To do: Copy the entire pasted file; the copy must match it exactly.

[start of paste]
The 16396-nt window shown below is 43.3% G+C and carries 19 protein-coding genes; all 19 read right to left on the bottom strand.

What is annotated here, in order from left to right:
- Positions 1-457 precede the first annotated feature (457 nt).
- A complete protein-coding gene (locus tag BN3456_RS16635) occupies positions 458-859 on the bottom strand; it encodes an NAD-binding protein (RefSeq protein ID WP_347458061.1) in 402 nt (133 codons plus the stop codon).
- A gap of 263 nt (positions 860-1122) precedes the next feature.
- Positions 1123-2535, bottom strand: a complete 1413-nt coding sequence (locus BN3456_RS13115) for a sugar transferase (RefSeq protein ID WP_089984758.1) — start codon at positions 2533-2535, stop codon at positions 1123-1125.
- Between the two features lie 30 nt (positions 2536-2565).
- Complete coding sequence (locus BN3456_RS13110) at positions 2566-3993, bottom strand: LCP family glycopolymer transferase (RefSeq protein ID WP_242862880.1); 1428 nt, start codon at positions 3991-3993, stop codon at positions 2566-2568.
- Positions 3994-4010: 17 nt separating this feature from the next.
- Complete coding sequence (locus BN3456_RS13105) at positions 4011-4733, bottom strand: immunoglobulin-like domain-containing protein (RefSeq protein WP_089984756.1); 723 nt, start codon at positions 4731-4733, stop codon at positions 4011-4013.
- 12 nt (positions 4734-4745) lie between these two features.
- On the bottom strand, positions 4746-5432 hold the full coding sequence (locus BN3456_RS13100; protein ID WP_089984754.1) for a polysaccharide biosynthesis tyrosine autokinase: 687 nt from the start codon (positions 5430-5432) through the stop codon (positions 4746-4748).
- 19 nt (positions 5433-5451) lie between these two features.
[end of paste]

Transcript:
The 16396-nt window shown below is 43.3% G+C and carries 19 protein-coding genes; all 19 read right to left on the bottom strand.

What is annotated here, in order from left to right:
- Positions 1-457 precede the first annotated feature (457 nt).
- A complete protein-coding gene (locus tag BN3456_RS16635) occupies positions 458-859 on the bottom strand; it encodes an NAD-binding protein (RefSeq protein ID WP_347458061.1) in 402 nt (133 codons plus the stop codon).
- A gap of 263 nt (positions 860-1122) precedes the next feature.
- Positions 1123-2535, bottom strand: a complete 1413-nt coding sequence (locus BN3456_RS13115) for a sugar transferase (RefSeq protein ID WP_089984758.1) — start codon at positions 2533-2535, stop codon at positions 1123-1125.
- Between the two features lie 30 nt (positions 2536-2565).
- Complete coding sequence (locus BN3456_RS13110) at positions 2566-3993, bottom strand: LCP family glycopolymer transferase (RefSeq protein ID WP_242862880.1); 1428 nt, start codon at positions 3991-3993, stop codon at positions 2566-2568.
- Positions 3994-4010: 17 nt separating this feature from the next.
- Complete coding sequence (locus BN3456_RS13105) at positions 4011-4733, bottom strand: immunoglobulin-like domain-containing protein (RefSeq protein WP_089984756.1); 723 nt, start codon at positions 4731-4733, stop codon at positions 4011-4013.
- 12 nt (positions 4734-4745) lie between these two features.
- On the bottom strand, positions 4746-5432 hold the full coding sequence (locus BN3456_RS13100; protein ID WP_089984754.1) for a polysaccharide biosynthesis tyrosine autokinase: 687 nt from the start codon (positions 5430-5432) through the stop codon (positions 4746-4748).
- 19 nt (positions 5433-5451) lie between these two features.